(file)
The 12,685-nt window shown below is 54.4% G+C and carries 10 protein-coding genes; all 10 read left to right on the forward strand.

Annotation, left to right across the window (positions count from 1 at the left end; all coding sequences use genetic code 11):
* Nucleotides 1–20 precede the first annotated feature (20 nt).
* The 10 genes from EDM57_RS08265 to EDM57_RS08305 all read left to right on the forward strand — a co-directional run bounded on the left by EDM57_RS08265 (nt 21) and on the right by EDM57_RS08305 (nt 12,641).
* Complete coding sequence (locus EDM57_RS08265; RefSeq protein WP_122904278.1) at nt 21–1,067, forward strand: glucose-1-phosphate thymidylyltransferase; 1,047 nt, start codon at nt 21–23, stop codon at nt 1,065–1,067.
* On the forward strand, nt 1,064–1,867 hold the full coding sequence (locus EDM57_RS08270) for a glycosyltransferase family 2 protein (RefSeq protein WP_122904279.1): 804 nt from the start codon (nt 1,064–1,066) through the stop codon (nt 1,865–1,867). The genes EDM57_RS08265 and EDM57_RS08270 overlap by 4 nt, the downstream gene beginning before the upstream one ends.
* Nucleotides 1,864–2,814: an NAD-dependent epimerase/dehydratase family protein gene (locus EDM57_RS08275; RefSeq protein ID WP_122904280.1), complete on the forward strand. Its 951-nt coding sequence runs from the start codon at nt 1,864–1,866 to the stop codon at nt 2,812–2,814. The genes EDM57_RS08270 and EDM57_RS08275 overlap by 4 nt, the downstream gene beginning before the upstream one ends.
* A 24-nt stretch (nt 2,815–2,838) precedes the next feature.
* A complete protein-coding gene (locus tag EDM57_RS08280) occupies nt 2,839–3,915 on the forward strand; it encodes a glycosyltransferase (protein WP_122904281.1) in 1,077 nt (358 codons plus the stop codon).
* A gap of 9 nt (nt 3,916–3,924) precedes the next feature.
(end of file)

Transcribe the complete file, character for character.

The 12,685-nt window shown below is 54.4% G+C and carries 10 protein-coding genes; all 10 read left to right on the forward strand.

Annotation, left to right across the window (positions count from 1 at the left end; all coding sequences use genetic code 11):
* Nucleotides 1–20 precede the first annotated feature (20 nt).
* The 10 genes from EDM57_RS08265 to EDM57_RS08305 all read left to right on the forward strand — a co-directional run bounded on the left by EDM57_RS08265 (nt 21) and on the right by EDM57_RS08305 (nt 12,641).
* Complete coding sequence (locus EDM57_RS08265; RefSeq protein WP_122904278.1) at nt 21–1,067, forward strand: glucose-1-phosphate thymidylyltransferase; 1,047 nt, start codon at nt 21–23, stop codon at nt 1,065–1,067.
* On the forward strand, nt 1,064–1,867 hold the full coding sequence (locus EDM57_RS08270) for a glycosyltransferase family 2 protein (RefSeq protein WP_122904279.1): 804 nt from the start codon (nt 1,064–1,066) through the stop codon (nt 1,865–1,867). The genes EDM57_RS08265 and EDM57_RS08270 overlap by 4 nt, the downstream gene beginning before the upstream one ends.
* Nucleotides 1,864–2,814: an NAD-dependent epimerase/dehydratase family protein gene (locus EDM57_RS08275; RefSeq protein ID WP_122904280.1), complete on the forward strand. Its 951-nt coding sequence runs from the start codon at nt 1,864–1,866 to the stop codon at nt 2,812–2,814. The genes EDM57_RS08270 and EDM57_RS08275 overlap by 4 nt, the downstream gene beginning before the upstream one ends.
* A 24-nt stretch (nt 2,815–2,838) precedes the next feature.
* A complete protein-coding gene (locus tag EDM57_RS08280) occupies nt 2,839–3,915 on the forward strand; it encodes a glycosyltransferase (protein WP_122904281.1) in 1,077 nt (358 codons plus the stop codon).
* A gap of 9 nt (nt 3,916–3,924) precedes the next feature.